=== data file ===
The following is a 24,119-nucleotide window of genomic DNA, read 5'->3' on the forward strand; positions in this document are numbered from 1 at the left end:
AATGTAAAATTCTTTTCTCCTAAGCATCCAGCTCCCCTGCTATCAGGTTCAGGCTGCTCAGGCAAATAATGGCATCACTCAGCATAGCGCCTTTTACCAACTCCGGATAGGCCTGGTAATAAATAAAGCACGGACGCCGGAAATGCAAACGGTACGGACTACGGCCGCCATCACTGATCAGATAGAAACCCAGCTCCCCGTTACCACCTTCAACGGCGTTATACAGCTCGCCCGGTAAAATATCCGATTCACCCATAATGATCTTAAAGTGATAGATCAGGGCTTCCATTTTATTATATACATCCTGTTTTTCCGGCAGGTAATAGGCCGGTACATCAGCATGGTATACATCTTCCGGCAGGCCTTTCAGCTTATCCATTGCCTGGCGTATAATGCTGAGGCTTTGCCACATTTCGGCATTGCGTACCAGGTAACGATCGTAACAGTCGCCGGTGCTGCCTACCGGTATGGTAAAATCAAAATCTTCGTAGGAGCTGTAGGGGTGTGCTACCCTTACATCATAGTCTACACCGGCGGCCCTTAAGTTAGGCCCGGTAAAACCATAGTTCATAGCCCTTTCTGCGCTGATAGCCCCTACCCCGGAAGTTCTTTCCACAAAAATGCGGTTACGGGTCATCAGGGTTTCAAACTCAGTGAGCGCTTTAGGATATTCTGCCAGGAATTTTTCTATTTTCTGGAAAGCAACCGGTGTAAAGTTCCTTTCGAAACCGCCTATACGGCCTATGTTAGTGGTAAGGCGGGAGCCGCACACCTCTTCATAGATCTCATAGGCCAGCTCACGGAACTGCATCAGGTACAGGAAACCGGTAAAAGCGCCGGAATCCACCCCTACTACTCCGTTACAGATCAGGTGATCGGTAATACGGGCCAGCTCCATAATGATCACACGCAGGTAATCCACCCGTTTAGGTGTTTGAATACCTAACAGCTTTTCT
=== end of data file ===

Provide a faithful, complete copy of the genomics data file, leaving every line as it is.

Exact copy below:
The following is a 24,119-nucleotide window of genomic DNA, read 5'->3' on the forward strand; positions in this document are numbered from 1 at the left end:
AATGTAAAATTCTTTTCTCCTAAGCATCCAGCTCCCCTGCTATCAGGTTCAGGCTGCTCAGGCAAATAATGGCATCACTCAGCATAGCGCCTTTTACCAACTCCGGATAGGCCTGGTAATAAATAAAGCACGGACGCCGGAAATGCAAACGGTACGGACTACGGCCGCCATCACTGATCAGATAGAAACCCAGCTCCCCGTTACCACCTTCAACGGCGTTATACAGCTCGCCCGGTAAAATATCCGATTCACCCATAATGATCTTAAAGTGATAGATCAGGGCTTCCATTTTATTATATACATCCTGTTTTTCCGGCAGGTAATAGGCCGGTACATCAGCATGGTATACATCTTCCGGCAGGCCTTTCAGCTTATCCATTGCCTGGCGTATAATGCTGAGGCTTTGCCACATTTCGGCATTGCGTACCAGGTAACGATCGTAACAGTCGCCGGTGCTGCCTACCGGTATGGTAAAATCAAAATCTTCGTAGGAGCTGTAGGGGTGTGCTACCCTTACATCATAGTCTACACCGGCGGCCCTTAAGTTAGGCCCGGTAAAACCATAGTTCATAGCCCTTTCTGCGCTGATAGCCCCTACCCCGGAAGTTCTTTCCACAAAAATGCGGTTACGGGTCATCAGGGTTTCAAACTCAGTGAGCGCTTTAGGATATTCTGCCAGGAATTTTTCTATTTTCTGGAAAGCAACCGGTGTAAAGTTCCTTTCGAAACCGCCTATACGGCCTATGTTAGTGGTAAGGCGGGAGCCGCACACCTCTTCATAGATCTCATAGGCCAGCTCACGGAACTGCATCAGGTACAGGAAACCGGTAAAAGCGCCGGAATCCACCCCTACTACTCCGTTACAGATCAGGTGATCGGTAATACGGGCCAGCTCCATAATGATCACACGCAGGTAATCCACCCGTTTAGGTGTTTGAATACCTAACAGCTTTTCT